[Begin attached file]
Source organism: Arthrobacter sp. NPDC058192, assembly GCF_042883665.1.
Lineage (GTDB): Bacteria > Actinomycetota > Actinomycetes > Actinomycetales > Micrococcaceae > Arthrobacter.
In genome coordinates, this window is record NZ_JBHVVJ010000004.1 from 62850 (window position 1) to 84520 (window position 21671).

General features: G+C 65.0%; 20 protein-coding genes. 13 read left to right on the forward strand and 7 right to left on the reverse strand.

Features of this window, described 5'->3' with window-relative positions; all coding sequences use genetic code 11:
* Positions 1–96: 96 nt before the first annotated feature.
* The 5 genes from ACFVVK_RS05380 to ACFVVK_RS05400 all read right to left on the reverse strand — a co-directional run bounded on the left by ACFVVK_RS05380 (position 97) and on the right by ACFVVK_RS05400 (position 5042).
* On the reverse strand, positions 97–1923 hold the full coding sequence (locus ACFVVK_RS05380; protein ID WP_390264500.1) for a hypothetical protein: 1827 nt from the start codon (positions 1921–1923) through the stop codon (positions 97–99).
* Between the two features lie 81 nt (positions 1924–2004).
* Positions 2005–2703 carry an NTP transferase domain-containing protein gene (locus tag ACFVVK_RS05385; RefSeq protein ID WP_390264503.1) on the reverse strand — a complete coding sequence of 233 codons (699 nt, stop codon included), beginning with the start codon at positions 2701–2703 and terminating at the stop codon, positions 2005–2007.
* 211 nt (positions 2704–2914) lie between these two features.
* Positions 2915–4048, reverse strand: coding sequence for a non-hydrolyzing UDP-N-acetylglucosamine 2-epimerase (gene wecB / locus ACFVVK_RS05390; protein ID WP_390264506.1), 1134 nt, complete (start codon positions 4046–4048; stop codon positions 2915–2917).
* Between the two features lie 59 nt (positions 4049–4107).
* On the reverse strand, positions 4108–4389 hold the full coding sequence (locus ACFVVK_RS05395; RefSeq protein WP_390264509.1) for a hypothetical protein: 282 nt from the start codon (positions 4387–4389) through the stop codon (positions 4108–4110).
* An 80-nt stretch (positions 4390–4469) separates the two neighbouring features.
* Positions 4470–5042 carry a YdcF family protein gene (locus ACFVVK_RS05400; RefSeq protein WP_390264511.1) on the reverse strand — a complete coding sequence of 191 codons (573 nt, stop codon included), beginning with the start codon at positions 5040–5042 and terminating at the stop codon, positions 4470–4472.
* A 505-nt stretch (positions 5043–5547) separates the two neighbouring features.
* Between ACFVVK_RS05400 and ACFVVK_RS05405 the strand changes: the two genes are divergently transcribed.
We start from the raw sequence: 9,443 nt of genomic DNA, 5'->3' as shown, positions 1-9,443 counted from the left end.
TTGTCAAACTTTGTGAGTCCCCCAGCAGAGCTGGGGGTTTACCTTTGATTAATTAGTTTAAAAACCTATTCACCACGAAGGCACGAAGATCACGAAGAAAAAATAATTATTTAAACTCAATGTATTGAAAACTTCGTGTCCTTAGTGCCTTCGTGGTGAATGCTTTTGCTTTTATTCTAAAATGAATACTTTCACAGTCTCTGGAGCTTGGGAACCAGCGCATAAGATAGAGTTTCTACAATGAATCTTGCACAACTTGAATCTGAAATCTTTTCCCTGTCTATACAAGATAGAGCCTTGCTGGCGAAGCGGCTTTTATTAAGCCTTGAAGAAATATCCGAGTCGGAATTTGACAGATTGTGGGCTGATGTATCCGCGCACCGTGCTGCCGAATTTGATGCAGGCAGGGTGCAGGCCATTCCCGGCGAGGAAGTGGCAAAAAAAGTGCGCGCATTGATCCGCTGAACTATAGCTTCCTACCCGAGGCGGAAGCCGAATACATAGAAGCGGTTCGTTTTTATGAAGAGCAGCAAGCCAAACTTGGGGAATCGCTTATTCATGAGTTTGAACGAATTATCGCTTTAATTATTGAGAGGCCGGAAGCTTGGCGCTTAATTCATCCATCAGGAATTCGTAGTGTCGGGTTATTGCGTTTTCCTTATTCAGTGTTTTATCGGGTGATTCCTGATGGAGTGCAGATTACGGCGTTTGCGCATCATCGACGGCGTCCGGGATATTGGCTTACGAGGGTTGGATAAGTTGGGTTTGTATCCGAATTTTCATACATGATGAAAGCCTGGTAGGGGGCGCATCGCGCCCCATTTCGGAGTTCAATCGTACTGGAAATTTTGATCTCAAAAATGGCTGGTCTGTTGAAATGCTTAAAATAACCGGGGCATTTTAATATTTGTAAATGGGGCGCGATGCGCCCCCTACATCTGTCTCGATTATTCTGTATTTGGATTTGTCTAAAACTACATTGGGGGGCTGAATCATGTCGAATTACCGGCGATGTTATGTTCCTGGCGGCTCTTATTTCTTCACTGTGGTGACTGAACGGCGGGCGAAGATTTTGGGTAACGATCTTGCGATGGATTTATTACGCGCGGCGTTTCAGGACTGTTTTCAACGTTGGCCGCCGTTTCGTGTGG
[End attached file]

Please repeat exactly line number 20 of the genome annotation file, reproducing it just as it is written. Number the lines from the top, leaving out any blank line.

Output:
TTGTCAAACTTTGTGAGTCCCCCAGCAGAGCTGGGGGTTTACCTTTGATTAATTAGTTTAAAAACCTATTCACCACGAAGGCACGAAGATCACGAAGAAAAAATAATTATTTAAACTCAATGTATTGAAAACTTCGTGTCCTTAGTGCCTTCGTGGTGAATGCTTTTGCTTTTATTCTAAAATGAATACTTTCACAGTCTCTGGAGCTTGGGAACCAGCGCATAAGATAGAGTTTCTACAATGAATCTTGCACAACTTGAATCTGAAATCTTTTCCCTGTCTATACAAGATAGAGCCTTGCTGGCGAAGCGGCTTTTATTAAGCCTTGAAGAAATATCCGAGTCGGAATTTGACAGATTGTGGGCTGATGTATCCGCGCACCGTGCTGCCGAATTTGATGCAGGCAGGGTGCAGGCCATTCCCGGCGAGGAAGTGGCAAAAAAAGTGCGCGCATTGATCCGCTGAACTATAGCTTCCTACCCGAGGCGGAAGCCGAATACATAGAAGCGGTTCGTTTTTATGAAGAGCAGCAAGCCAAACTTGGGGAATCGCTTATTCATGAGTTTGAACGAATTATCGCTTTAATTATTGAGAGGCCGGAAGCTTGGCGCTTAATTCATCCATCAGGAATTCGTAGTGTCGGGTTATTGCGTTTTCCTTATTCAGTGTTTTATCGGGTGATTCCTGATGGAGTGCAGATTACGGCGTTTGCGCATCATCGACGGCGTCCGGGATATTGGCTTACGAGGGTTGGATAAGTTGGGTTTGTATCCGAATTTTCATACATGATGAAAGCCTGGTAGGGGGCGCATCGCGCCCCATTTCGGAGTTCAATCGTACTGGAAATTTTGATCTCAAAAATGGCTGGTCTGTTGAAATGCTTAAAATAACCGGGGCATTTTAATATTTGTAAATGGGGCGCGATGCGCCCCCTACATCTGTCTCGATTATTCTGTATTTGGATTTGTCTAAAACTACATTGGGGGGCTGAATCATGTCGAATTACCGGCGATGTTATGTTCCTGGCGGCTCTTATTTCTTCACTGTGGTGACTGAACGGCGGGCGAAGATTTTGGGTAACGATCTTGCGATGGATTTATTACGCGCGGCGTTTCAGGACTGTTTTCAACGTTGGCCGCCGTTTCGTGTGG